Internet Shakespeare Editions

Author: Laurence Twine
Editors: Tom Bishop, Andrew Forsberg
Not Peer Reviewed

Twine: The Pattern of Painful Adventures (Quarto)


129THE SIXTEENTH CHAPTER.

130How Athanagoras prince of Machilenta seeing the beautie of Apollonius ship, went aboord of it, and did the best he could to comfort him.

131AS fortune thereto served, and delight to take the fresh aire moved Athanagoras prince of the Citie, to walk toward the sea side, he sawe Apollonius's ships riding at anker: at the view wherof he tooke great pleasure, especially at the Admirall which was a great ship and a beautiful, wherin Apollonius himself was carried, the like wherof haply he had not seene often before. This was that Anthagoras that loved Tharsia so tenderly, and he haled unto the Marriners, and asked of whence that faire ship was? The Marriners answered, that she came now from Tharsus. "Truly," said Athanagoras, "it is a faire shippe, and well appointed, and of all that I have seene, I like best of her." Now when the Marriners heard their shippe so highly commended, they desired him to come aboord, whereunto he willingly graunted.

132And when he was come abord, he sate downe with them at meat and he drue his purse, and laid downe ten peeces of gold upon the table, saying "you shall not say that you have bidden an unthankfull person, take this small summe of money at my handes for a reward," and they thanked him. But when he was set downe, and beheld al that sate at the boord, he demaunded who was owner of the ship, and where he was? The maister answered, "our owner is sicke, and weake with sorrowe and taking thought, and needes will die. He lost his wife uppon the Sea, and his daughter in a strange land." Athanagoras said unto one of the servants called Ardalius: "I will give thee two peeces of gold, to go down and tell thy master that the prince of this Citie desireth him to come up out of darknesse into light." The servaunt answered, "I cannot buy new thighes for thy golde, and therefore get some man els to go on the errand, for he hath said that whosoever troubleth him, his thighes shall be broken." "That law hath he made over you," said Athanagoras, "and not over mee, and therefore I will go downe unto him: but first tell me, I pray you, what you call his name?" They answered "Apollonius." And when he heard that name, hee remembred in his minde that hee heard Tharsia call her father so, and he went downe unto him where he lay, whom when hee beheld, having a long beard, and rough fligged haire, and long nailes on his fingers, he was somewhat astonied, and called upon him with a soft voice, saying: "Apollonius!"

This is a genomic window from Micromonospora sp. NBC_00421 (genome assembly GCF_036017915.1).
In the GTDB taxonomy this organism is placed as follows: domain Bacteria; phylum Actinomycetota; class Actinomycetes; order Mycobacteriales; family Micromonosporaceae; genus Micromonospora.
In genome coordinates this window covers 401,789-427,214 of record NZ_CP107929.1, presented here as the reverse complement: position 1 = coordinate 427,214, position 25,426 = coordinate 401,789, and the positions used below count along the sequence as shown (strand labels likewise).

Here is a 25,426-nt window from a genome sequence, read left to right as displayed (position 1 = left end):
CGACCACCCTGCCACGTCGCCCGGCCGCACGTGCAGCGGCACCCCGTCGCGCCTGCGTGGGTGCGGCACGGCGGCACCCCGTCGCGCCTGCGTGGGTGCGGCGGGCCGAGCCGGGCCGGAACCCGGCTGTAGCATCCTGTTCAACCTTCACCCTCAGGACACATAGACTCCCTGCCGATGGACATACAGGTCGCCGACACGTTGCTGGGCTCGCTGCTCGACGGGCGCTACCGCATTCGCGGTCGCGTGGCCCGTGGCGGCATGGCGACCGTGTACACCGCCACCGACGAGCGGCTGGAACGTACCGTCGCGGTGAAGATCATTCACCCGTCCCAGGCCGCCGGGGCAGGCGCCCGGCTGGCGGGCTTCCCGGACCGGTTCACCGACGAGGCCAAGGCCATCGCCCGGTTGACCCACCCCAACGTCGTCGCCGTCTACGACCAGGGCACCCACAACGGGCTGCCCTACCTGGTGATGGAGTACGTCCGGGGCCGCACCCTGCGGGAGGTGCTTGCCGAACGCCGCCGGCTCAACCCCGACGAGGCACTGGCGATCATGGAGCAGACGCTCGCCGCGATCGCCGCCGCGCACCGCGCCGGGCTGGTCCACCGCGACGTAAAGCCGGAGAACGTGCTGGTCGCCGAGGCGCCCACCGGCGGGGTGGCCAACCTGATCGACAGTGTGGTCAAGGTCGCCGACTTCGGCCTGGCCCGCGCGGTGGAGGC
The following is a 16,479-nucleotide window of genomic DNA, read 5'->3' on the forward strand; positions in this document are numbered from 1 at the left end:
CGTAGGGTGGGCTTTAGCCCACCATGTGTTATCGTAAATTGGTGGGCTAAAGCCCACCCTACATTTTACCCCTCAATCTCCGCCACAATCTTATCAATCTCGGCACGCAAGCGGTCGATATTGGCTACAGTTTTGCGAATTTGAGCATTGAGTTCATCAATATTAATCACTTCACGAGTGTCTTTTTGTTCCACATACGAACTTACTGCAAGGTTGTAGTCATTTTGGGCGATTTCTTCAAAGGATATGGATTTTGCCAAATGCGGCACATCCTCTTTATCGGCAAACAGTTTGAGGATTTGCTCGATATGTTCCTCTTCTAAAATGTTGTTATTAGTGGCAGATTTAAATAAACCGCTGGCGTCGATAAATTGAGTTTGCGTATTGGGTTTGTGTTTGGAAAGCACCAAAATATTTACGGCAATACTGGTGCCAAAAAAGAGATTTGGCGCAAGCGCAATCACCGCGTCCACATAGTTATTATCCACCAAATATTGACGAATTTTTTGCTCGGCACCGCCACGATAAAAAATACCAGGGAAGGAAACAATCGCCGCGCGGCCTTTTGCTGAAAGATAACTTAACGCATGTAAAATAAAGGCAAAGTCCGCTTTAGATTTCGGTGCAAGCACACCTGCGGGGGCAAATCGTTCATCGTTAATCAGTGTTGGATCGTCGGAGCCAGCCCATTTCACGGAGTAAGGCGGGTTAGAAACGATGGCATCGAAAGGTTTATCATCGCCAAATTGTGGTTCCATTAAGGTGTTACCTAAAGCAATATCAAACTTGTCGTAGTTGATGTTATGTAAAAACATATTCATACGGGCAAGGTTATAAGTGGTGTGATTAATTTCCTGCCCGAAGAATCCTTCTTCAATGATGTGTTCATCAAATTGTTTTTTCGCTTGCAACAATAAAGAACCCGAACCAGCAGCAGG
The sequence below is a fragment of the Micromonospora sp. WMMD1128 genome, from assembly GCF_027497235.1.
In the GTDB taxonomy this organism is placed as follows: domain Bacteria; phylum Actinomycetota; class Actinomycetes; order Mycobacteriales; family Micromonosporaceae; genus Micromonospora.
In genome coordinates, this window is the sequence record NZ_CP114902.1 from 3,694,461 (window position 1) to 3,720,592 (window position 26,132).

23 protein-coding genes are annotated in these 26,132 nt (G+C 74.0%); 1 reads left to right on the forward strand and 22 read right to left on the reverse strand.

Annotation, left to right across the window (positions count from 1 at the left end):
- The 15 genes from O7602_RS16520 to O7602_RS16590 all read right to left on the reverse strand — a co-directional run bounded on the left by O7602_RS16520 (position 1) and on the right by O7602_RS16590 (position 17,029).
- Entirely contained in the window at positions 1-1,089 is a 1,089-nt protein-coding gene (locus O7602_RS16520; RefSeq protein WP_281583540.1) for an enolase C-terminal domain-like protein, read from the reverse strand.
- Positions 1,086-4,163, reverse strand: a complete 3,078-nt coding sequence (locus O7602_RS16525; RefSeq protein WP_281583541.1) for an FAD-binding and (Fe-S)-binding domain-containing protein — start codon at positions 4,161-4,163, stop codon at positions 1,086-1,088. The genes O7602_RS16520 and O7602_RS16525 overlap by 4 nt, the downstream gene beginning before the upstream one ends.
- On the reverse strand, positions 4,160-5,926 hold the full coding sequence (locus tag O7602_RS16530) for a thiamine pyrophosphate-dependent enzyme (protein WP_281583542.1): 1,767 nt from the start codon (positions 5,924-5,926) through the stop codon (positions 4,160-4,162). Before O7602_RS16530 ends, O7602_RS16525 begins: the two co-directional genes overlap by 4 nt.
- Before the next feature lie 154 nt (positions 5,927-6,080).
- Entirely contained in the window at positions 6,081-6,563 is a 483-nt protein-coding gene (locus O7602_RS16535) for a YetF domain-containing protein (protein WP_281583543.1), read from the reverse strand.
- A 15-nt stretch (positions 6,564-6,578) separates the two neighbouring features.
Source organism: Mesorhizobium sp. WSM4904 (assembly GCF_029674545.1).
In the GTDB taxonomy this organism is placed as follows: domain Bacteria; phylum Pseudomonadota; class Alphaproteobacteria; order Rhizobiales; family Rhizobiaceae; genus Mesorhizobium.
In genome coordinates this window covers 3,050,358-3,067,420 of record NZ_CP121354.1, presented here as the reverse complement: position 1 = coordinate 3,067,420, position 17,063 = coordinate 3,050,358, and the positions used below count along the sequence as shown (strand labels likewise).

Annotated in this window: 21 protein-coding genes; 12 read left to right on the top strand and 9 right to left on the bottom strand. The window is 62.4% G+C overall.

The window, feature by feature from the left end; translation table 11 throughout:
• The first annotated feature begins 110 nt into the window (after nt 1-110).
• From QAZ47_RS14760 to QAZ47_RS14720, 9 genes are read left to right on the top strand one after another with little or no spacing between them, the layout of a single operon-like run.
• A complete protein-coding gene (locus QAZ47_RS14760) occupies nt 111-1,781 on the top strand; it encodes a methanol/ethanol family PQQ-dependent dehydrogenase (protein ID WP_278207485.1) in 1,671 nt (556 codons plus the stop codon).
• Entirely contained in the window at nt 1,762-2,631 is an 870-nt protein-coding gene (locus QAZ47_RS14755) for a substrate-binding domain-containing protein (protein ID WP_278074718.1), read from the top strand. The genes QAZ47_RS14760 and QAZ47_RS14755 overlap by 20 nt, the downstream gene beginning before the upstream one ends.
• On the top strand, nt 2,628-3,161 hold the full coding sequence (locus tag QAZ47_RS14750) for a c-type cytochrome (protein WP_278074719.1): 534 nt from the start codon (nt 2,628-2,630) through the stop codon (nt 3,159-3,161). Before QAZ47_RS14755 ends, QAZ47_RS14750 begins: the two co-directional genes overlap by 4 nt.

133When Apollonius heard himselfe named, thinking it had been some of his men that had called him, arose up sodainly with a fierce countenance, and seeing a stranger looking verie comely and honourably attired, he held his peace. Then spake Athanagoras: "Sir, I thinke you doe marvell, that I being a stranger, am so bold as to come to trouble you. You shall understand that I am prince of this citie, and my name is Athanagoras. I walked by chance unto the Sea side, where beholding thy ships, especially commending this wherin thou art, for beautie and strength: I was by thy men desired to come aboord which I did, and have eaten with them. Then inquired I for the owner, and they told me thy name, and that thou remainest in great sorrow, and for that cause I am come downe unto thee to bring thee, if I may, out of darknesse into light, hoping that after this heavinesse god shal restore thee unto gladnesse." Apollonius lifted up his eies, saying: "I thanke thee, my Lord, whosoever thou art, and I beseech thee not to trouble me longer, for I am not worthy to eate meat or make good cheare, and I will live no longer." Athanagoras much mused at this answere, and wondred at the wilfulnesse of the man, and came up uppon the decke and saide unto the servauntes: "I cannot perswade your lord to come up out of that darke place into the light: what way therefore, were I best to devise to bring him from his purpose, and to preserve him from an obstinate death? For it were great pitie that a notable gentleman should so consume away in hucker mucker, and die by a dishonourable death."